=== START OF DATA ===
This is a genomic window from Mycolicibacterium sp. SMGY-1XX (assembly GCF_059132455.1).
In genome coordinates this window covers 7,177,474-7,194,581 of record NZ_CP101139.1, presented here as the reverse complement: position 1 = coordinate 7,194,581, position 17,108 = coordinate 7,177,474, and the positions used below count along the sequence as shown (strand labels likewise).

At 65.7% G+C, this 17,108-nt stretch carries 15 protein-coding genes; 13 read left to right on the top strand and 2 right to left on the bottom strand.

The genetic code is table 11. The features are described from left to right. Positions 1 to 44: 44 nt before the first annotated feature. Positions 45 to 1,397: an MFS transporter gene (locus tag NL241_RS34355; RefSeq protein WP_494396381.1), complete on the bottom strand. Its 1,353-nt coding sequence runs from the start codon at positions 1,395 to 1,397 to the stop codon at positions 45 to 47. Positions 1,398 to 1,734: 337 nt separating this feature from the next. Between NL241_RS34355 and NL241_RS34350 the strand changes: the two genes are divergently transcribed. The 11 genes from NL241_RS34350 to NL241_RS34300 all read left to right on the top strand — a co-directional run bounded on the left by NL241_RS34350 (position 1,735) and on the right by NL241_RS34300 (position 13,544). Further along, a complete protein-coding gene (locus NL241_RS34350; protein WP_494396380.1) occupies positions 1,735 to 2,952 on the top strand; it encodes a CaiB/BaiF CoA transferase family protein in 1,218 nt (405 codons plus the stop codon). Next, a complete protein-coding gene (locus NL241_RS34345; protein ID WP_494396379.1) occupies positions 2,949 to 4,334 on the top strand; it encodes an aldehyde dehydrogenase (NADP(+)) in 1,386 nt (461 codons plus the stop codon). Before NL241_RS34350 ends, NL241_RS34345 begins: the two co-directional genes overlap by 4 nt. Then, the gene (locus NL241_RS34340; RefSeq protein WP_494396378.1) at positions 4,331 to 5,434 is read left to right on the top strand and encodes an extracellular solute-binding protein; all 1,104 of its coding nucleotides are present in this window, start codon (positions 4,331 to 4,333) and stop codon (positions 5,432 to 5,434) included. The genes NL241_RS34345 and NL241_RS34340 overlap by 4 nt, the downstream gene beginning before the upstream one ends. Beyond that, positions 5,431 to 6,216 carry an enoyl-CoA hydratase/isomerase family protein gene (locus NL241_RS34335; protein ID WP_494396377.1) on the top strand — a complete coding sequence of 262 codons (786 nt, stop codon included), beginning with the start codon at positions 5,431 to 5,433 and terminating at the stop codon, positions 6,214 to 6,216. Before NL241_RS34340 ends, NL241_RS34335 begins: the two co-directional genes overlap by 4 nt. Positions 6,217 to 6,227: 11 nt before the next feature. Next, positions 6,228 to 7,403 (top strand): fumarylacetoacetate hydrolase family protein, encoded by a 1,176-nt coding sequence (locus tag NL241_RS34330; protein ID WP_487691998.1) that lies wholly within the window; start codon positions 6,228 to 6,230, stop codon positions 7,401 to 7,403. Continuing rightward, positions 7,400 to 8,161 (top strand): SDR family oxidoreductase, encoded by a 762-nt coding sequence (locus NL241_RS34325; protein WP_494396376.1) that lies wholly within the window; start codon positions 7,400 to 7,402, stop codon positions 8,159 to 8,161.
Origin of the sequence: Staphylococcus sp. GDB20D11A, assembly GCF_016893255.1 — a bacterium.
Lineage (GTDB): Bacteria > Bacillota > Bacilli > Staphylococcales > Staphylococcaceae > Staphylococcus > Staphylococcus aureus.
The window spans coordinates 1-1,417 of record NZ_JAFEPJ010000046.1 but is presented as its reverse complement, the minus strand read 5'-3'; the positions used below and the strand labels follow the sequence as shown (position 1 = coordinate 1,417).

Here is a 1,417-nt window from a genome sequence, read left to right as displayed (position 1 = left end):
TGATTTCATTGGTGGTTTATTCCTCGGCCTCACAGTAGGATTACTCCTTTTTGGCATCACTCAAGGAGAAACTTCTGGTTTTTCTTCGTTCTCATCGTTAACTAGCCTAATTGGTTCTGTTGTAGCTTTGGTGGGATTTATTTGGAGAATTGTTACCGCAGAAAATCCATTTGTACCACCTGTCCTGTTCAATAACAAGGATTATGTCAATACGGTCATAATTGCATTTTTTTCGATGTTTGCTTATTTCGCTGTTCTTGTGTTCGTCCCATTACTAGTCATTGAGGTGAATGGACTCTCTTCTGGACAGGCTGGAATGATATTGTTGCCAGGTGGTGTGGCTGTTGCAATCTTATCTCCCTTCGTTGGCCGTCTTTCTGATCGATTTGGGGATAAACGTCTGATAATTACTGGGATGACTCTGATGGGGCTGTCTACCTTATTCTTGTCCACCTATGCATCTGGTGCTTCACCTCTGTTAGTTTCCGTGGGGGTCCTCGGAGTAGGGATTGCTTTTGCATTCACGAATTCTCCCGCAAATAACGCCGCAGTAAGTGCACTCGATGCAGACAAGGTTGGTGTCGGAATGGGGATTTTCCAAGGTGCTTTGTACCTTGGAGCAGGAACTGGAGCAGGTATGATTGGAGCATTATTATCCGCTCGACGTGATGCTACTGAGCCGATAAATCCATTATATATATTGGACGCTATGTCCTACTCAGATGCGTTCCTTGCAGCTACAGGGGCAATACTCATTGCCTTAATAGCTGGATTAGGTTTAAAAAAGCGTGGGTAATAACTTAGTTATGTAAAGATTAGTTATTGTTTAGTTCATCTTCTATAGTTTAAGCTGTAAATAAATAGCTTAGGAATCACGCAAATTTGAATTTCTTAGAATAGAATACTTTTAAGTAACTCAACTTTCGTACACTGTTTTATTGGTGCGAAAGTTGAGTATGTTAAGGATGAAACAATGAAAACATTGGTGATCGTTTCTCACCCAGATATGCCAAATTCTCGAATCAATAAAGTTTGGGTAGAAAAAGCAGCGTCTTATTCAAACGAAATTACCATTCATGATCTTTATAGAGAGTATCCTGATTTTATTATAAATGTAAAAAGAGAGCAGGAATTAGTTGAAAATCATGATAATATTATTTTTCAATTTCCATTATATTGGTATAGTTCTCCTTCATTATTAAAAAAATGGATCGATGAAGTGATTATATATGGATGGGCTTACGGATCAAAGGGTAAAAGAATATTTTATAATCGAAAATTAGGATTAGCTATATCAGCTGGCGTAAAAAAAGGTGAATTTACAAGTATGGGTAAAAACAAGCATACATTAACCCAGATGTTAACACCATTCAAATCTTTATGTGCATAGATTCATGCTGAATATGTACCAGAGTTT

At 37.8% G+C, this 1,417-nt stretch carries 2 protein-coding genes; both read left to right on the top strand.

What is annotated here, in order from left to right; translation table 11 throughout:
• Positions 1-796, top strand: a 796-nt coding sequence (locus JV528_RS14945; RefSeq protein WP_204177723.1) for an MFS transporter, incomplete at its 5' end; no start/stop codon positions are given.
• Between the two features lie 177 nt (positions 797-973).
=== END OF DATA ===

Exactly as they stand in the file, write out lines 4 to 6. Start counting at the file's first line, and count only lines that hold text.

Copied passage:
The genetic code is table 11. The features are described from left to right. Positions 1 to 44: 44 nt before the first annotated feature. Positions 45 to 1,397: an MFS transporter gene (locus tag NL241_RS34355; RefSeq protein WP_494396381.1), complete on the bottom strand. Its 1,353-nt coding sequence runs from the start codon at positions 1,395 to 1,397 to the stop codon at positions 45 to 47. Positions 1,398 to 1,734: 337 nt separating this feature from the next. Between NL241_RS34355 and NL241_RS34350 the strand changes: the two genes are divergently transcribed. The 11 genes from NL241_RS34350 to NL241_RS34300 all read left to right on the top strand — a co-directional run bounded on the left by NL241_RS34350 (position 1,735) and on the right by NL241_RS34300 (position 13,544). Further along, a complete protein-coding gene (locus NL241_RS34350; protein WP_494396380.1) occupies positions 1,735 to 2,952 on the top strand; it encodes a CaiB/BaiF CoA transferase family protein in 1,218 nt (405 codons plus the stop codon). Next, a complete protein-coding gene (locus NL241_RS34345; protein ID WP_494396379.1) occupies positions 2,949 to 4,334 on the top strand; it encodes an aldehyde dehydrogenase (NADP(+)) in 1,386 nt (461 codons plus the stop codon). Before NL241_RS34350 ends, NL241_RS34345 begins: the two co-directional genes overlap by 4 nt. Then, the gene (locus NL241_RS34340; RefSeq protein WP_494396378.1) at positions 4,331 to 5,434 is read left to right on the top strand and encodes an extracellular solute-binding protein; all 1,104 of its coding nucleotides are present in this window, start codon (positions 4,331 to 4,333) and stop codon (positions 5,432 to 5,434) included. The genes NL241_RS34345 and NL241_RS34340 overlap by 4 nt, the downstream gene beginning before the upstream one ends. Beyond that, positions 5,431 to 6,216 carry an enoyl-CoA hydratase/isomerase family protein gene (locus NL241_RS34335; protein ID WP_494396377.1) on the top strand — a complete coding sequence of 262 codons (786 nt, stop codon included), beginning with the start codon at positions 5,431 to 5,433 and terminating at the stop codon, positions 6,214 to 6,216. Before NL241_RS34340 ends, NL241_RS34335 begins: the two co-directional genes overlap by 4 nt. Positions 6,217 to 6,227: 11 nt before the next feature. Next, positions 6,228 to 7,403 (top strand): fumarylacetoacetate hydrolase family protein, encoded by a 1,176-nt coding sequence (locus tag NL241_RS34330; protein ID WP_487691998.1) that lies wholly within the window; start codon positions 6,228 to 6,230, stop codon positions 7,401 to 7,403. Continuing rightward, positions 7,400 to 8,161 (top strand): SDR family oxidoreductase, encoded by a 762-nt coding sequence (locus NL241_RS34325; protein WP_494396376.1) that lies wholly within the window; start codon positions 7,400 to 7,402, stop codon positions 8,159 to 8,161.
Origin of the sequence: Staphylococcus sp. GDB20D11A, assembly GCF_016893255.1 — a bacterium.
Lineage (GTDB): Bacteria > Bacillota > Bacilli > Staphylococcales > Staphylococcaceae > Staphylococcus > Staphylococcus aureus.